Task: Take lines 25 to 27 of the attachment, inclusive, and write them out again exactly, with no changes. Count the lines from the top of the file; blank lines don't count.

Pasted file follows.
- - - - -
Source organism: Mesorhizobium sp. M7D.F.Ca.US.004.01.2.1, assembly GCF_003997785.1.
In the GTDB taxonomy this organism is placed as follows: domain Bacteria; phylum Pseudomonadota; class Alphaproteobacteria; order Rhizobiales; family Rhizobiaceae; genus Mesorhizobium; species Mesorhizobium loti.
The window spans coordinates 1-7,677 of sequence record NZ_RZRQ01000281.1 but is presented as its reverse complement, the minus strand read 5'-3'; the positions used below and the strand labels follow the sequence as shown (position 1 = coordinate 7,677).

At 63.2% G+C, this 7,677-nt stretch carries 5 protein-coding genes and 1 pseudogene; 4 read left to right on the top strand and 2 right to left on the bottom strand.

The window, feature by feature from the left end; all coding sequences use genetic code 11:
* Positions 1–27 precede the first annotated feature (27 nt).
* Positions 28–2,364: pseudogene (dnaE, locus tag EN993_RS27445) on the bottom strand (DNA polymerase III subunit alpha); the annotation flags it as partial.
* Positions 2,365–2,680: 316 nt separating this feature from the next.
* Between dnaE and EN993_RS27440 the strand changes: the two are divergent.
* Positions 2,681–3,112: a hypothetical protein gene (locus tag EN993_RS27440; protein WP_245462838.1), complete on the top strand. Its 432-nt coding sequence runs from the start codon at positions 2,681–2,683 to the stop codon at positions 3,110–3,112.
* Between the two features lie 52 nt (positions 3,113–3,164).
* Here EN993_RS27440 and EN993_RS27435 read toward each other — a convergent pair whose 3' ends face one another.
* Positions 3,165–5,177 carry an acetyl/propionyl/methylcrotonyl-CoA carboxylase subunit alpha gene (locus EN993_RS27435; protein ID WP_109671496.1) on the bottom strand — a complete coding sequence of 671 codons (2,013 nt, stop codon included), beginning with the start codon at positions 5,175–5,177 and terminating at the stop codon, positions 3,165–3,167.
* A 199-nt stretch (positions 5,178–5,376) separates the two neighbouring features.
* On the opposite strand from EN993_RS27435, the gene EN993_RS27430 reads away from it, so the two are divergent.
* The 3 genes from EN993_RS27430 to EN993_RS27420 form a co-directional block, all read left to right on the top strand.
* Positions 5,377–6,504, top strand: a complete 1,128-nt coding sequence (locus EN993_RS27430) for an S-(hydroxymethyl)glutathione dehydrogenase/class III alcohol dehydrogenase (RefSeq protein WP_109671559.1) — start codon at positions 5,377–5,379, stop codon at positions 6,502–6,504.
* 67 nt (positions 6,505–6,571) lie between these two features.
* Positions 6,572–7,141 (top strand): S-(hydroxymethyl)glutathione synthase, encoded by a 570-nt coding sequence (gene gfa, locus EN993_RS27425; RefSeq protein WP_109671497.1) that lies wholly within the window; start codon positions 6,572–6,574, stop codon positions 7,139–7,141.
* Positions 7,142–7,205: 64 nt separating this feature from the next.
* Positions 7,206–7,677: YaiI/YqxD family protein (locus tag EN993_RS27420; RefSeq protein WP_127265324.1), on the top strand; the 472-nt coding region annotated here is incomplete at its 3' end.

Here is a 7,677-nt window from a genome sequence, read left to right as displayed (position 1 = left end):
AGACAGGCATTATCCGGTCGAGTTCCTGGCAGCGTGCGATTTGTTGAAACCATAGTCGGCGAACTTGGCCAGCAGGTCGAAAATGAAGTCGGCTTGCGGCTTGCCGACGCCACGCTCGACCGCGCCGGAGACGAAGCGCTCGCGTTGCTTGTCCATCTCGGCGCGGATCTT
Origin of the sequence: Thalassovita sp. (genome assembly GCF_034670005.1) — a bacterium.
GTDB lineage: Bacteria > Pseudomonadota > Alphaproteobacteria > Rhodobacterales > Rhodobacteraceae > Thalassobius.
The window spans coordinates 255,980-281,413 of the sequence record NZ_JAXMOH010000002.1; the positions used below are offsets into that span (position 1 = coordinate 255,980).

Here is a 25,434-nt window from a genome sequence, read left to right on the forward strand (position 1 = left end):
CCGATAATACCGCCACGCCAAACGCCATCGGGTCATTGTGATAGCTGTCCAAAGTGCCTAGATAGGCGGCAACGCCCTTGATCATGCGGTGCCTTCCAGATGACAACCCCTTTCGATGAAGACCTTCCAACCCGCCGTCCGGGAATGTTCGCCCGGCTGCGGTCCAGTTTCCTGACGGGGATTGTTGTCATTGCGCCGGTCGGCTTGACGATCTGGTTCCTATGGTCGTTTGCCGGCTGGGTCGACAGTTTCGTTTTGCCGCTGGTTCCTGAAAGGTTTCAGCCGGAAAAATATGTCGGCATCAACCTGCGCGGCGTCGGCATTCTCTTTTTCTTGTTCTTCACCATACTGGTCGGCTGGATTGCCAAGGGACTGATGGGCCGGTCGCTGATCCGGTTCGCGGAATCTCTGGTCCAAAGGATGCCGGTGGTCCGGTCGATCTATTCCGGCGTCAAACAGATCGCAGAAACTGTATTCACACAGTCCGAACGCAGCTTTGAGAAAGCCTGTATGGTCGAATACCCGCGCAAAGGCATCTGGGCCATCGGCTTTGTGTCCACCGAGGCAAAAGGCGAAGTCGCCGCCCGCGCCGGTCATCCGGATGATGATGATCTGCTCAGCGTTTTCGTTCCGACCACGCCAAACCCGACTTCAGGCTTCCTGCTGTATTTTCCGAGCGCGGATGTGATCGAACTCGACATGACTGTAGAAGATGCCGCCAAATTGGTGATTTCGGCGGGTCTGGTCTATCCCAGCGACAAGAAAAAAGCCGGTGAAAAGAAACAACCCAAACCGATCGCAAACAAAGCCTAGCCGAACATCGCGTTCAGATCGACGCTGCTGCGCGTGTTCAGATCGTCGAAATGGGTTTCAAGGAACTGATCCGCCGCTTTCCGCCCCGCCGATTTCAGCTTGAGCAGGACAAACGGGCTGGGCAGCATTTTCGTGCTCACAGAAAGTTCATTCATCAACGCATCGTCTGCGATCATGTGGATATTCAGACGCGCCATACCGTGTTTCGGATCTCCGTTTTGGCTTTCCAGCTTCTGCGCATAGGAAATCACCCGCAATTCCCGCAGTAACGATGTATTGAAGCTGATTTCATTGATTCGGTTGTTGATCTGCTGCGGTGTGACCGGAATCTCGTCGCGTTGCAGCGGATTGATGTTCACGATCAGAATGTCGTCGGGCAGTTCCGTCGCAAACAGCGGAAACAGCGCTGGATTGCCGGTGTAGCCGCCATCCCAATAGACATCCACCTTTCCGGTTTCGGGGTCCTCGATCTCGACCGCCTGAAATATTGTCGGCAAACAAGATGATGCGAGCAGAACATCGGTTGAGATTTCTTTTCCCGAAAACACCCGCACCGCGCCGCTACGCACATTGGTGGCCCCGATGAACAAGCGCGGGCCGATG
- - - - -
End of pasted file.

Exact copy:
GTDB lineage: Bacteria > Pseudomonadota > Alphaproteobacteria > Rhodobacterales > Rhodobacteraceae > Thalassobius.
The window spans coordinates 255,980-281,413 of the sequence record NZ_JAXMOH010000002.1; the positions used below are offsets into that span (position 1 = coordinate 255,980).

Here is a 25,434-nt window from a genome sequence, read left to right on the forward strand (position 1 = left end):